The land called Istria is a region of Europe that lies across the bay from Venice at the head of the Adriatic Sea and tucked between the Gulf of Trieste and Kvarner (Quarnero) Bay. It consists of both the largest peninsula and the largest islands in the Adriatic Sea.
Istria is an unique and enchanted place that has welcomed visitors and settlers from other parts of the world for as long as we have recorded history. Recent archeological excavations, however, reveal that it is an ancient land with traces of human existence during the Bronze Age and vital signs of animal life going even further back to the age of the dinosaurs.
When did modern civilization begin in thismisty and mysterious land that is nestled at the foothills of the Julian Alps and cradled by the azure waters of the Adriatic Sea? In Šandalja (Sandalia), near Pula (Pola), osteological remains were discovered of a fossil man possibly dating as far back as the 20th century B.C. Some writers claim that Pula, deemed to be Istria's most ancient city, was founded by the Colchians, early Georgian tribes that populated the eastern coast of the Black Sea, while other historians, both ancient and modern, more specifically believe that it was founded by Greek colonists who came from Istrus or Istropolis, a colony of Miletus at the southern mouth of the Ister (Danube River), who conferred on this peninsula the name of their native land. Indeed, on the shores of the Black Sea, not far from the mouth of the Danube and a short distance from the coast of what is now modern Romania, exist the remains of a Greek colony or polis (πολις, city) called Histria or Istria (also Istrus, Istros and Istropolis), which became a Roman town around 30 A.D. An invasion of the Avars and the Slavs in the 7th century A.D. almost entirely destroyed the fortress of Istria on the Black Sea, and its inhabitants were dispersed to parts unknown.
It may only be a coincidence that in our Adriatic Istria human traces still remain of a unique people broadly referred to as Istro-Romanians (a.k.a. "cici") who once inhabited a large region of Istria both surrounding and beyond the Ciceria Mountains (now called Ćićarjia) that were named after them. These people still speak an ancient Italic tongue, although much-corrupted by surrounding languages, that remains closely related to Daco-Romanian, the most-broadly spoken dialect that became the official language of modern-day Romania. Moreover, the Romanian language is one of the closest languages to the Latin tongue that was carried throughout the Roman Empire. Nonetheless, in the total absence of written records to prove the origins of the Istro-Romanians, old and new theories continue emerging, as well as myths, unsubstantiated simplifications and outright fabrications of recent invention that are being spun around them to this day.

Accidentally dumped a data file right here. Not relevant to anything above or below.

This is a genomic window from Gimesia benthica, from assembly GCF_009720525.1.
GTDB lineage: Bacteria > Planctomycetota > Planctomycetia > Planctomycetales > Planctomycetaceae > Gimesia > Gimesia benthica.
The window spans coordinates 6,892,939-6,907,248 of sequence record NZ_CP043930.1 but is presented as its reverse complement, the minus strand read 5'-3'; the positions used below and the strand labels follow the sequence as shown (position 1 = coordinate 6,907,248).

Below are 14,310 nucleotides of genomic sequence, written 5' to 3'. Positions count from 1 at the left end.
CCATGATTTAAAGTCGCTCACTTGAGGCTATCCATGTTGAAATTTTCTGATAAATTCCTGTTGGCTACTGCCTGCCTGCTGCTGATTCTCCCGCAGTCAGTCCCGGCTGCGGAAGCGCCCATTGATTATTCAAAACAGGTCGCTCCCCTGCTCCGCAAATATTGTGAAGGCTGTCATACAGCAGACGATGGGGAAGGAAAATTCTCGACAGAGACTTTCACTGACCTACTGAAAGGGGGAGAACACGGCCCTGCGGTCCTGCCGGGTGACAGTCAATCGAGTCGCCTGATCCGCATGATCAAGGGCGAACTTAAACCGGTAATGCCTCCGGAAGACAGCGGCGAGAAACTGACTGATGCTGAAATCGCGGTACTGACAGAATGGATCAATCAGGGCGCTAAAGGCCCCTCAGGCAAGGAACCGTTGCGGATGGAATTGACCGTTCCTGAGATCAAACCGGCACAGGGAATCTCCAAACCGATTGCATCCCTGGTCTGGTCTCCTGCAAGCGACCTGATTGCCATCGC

What little is known for certain of Istria's early history is that around the 11th century B.C. a colony was founded there by the Histri, an Indo-European people who were kindred to the Veneti and Liburni. Istria, the peninsula, was mentioned for the first time by Hecataeus of Miletus (Ἑκαταῖος Μιλήσιος in Ancient Greek), a Greek historian and geographer of the 6th century B.C., in hisΠεριήγησις (Periēgēsis; Travels Round the Earth) where he described the peninsula's inhabitants as "a people in the Ionic Bay" (i.e. the Adriatic). Prior to the Second Punic War in 221 B.C., the conquering Romans labeled them as pirates to reduce them to submission. The Roman consul Claudius Marcellus diminished their numbers for a second time in 183 B.C., and after a two-year seige, in 177 B.C. the Roman consul Gaius (Caius) Claudius (Clodius) Pulcher (d. 167 B.C.) completely subjugated the Histri. Around 45 B.C., a Roman colony was then established on the ancient castellieri (hillforts) and ruins of the Histri which then evolved into the Tenth Region of the Roman Empire officially known as Venetia et Histriæ. With Aquileia as its capital, the pendulum of the region again swung in another direction in 455 A.D. when that city, whose complex network of Roman roads were second only to those on the Italian peninsula, was sacked and burned by Attila and the Huns during their path of destruction of the Roman Empire.
Down through the ages, the Romans in Istria were followed by a revolving door of other rulers, among which were the Ostrogoths, Byzantines, Avars, Langobards, Slavs, Franks (Charlemagne), Venetians, Genoese, Romanians, Magyars and Austrians. While the marauding Huns seemed to have only skirted around the Istrian peninsula, the Christian Templars built hospitals and stations within her during the time of the Roman Crusades. Even the French monarchy of Napoleon Bonaparte ruled briefly there, setting the stage for the destruction of the Venetian Empire and collapse of the Austro-Hungarian one throughout Europe and which continued the turning of tides in Istria. In the 20th century alone, five nations ruled over Istria in succession, most notably Austra-Hungary, Italy, Yugoslavia and most recently, Croatia and Slovenia.